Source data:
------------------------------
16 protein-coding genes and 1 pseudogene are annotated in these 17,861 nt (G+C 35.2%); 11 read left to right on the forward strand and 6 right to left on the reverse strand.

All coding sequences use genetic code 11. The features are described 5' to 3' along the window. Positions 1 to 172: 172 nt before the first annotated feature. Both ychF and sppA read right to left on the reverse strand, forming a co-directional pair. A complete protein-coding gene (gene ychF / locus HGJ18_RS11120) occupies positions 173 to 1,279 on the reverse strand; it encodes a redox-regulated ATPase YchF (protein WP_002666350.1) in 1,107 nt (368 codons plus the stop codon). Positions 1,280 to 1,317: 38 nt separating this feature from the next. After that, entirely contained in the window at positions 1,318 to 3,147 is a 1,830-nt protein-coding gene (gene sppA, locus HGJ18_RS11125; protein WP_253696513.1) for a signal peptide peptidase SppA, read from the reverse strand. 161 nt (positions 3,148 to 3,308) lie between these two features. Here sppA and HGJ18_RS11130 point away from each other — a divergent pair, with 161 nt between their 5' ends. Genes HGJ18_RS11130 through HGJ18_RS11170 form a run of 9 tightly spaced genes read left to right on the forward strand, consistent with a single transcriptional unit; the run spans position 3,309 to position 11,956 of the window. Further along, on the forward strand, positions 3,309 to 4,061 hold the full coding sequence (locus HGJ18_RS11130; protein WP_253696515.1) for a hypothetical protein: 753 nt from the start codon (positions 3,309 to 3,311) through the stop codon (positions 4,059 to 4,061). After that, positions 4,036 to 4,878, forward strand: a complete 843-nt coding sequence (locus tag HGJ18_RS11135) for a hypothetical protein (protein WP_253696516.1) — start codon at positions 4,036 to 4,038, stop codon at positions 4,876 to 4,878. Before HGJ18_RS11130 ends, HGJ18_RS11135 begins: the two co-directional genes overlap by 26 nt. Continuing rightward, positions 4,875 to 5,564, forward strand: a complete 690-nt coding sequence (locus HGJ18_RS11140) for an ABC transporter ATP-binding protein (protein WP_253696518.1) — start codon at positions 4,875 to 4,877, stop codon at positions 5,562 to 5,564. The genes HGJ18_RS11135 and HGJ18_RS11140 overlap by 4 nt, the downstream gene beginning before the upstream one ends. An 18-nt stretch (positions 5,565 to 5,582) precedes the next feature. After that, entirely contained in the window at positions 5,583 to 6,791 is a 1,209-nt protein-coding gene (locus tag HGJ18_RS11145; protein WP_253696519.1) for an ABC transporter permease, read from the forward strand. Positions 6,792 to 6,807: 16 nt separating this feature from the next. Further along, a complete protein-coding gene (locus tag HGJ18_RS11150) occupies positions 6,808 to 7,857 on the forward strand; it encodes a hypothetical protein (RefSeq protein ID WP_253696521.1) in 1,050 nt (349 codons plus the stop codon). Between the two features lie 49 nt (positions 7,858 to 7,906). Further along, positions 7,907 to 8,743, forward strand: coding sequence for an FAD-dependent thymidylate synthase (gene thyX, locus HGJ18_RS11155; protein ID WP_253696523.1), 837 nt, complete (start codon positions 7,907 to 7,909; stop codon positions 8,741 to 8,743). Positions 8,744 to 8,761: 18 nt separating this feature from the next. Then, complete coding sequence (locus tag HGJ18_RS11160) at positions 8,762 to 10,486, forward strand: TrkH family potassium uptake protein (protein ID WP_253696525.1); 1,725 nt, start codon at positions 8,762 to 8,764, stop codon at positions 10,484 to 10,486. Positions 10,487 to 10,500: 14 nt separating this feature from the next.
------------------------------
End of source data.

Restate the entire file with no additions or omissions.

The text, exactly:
16 protein-coding genes and 1 pseudogene are annotated in these 17,861 nt (G+C 35.2%); 11 read left to right on the forward strand and 6 right to left on the reverse strand.

All coding sequences use genetic code 11. The features are described 5' to 3' along the window. Positions 1 to 172: 172 nt before the first annotated feature. Both ychF and sppA read right to left on the reverse strand, forming a co-directional pair. A complete protein-coding gene (gene ychF / locus HGJ18_RS11120) occupies positions 173 to 1,279 on the reverse strand; it encodes a redox-regulated ATPase YchF (protein WP_002666350.1) in 1,107 nt (368 codons plus the stop codon). Positions 1,280 to 1,317: 38 nt separating this feature from the next. After that, entirely contained in the window at positions 1,318 to 3,147 is a 1,830-nt protein-coding gene (gene sppA, locus HGJ18_RS11125; protein WP_253696513.1) for a signal peptide peptidase SppA, read from the reverse strand. 161 nt (positions 3,148 to 3,308) lie between these two features. Here sppA and HGJ18_RS11130 point away from each other — a divergent pair, with 161 nt between their 5' ends. Genes HGJ18_RS11130 through HGJ18_RS11170 form a run of 9 tightly spaced genes read left to right on the forward strand, consistent with a single transcriptional unit; the run spans position 3,309 to position 11,956 of the window. Further along, on the forward strand, positions 3,309 to 4,061 hold the full coding sequence (locus HGJ18_RS11130; protein WP_253696515.1) for a hypothetical protein: 753 nt from the start codon (positions 3,309 to 3,311) through the stop codon (positions 4,059 to 4,061). After that, positions 4,036 to 4,878, forward strand: a complete 843-nt coding sequence (locus tag HGJ18_RS11135) for a hypothetical protein (protein WP_253696516.1) — start codon at positions 4,036 to 4,038, stop codon at positions 4,876 to 4,878. Before HGJ18_RS11130 ends, HGJ18_RS11135 begins: the two co-directional genes overlap by 26 nt. Continuing rightward, positions 4,875 to 5,564, forward strand: a complete 690-nt coding sequence (locus HGJ18_RS11140) for an ABC transporter ATP-binding protein (protein WP_253696518.1) — start codon at positions 4,875 to 4,877, stop codon at positions 5,562 to 5,564. The genes HGJ18_RS11135 and HGJ18_RS11140 overlap by 4 nt, the downstream gene beginning before the upstream one ends. An 18-nt stretch (positions 5,565 to 5,582) precedes the next feature. After that, entirely contained in the window at positions 5,583 to 6,791 is a 1,209-nt protein-coding gene (locus tag HGJ18_RS11145; protein WP_253696519.1) for an ABC transporter permease, read from the forward strand. Positions 6,792 to 6,807: 16 nt separating this feature from the next. Further along, a complete protein-coding gene (locus tag HGJ18_RS11150) occupies positions 6,808 to 7,857 on the forward strand; it encodes a hypothetical protein (RefSeq protein ID WP_253696521.1) in 1,050 nt (349 codons plus the stop codon). Between the two features lie 49 nt (positions 7,858 to 7,906). Further along, positions 7,907 to 8,743, forward strand: coding sequence for an FAD-dependent thymidylate synthase (gene thyX, locus HGJ18_RS11155; protein ID WP_253696523.1), 837 nt, complete (start codon positions 7,907 to 7,909; stop codon positions 8,741 to 8,743). Positions 8,744 to 8,761: 18 nt separating this feature from the next. Then, complete coding sequence (locus tag HGJ18_RS11160) at positions 8,762 to 10,486, forward strand: TrkH family potassium uptake protein (protein ID WP_253696525.1); 1,725 nt, start codon at positions 8,762 to 8,764, stop codon at positions 10,484 to 10,486. Positions 10,487 to 10,500: 14 nt separating this feature from the next.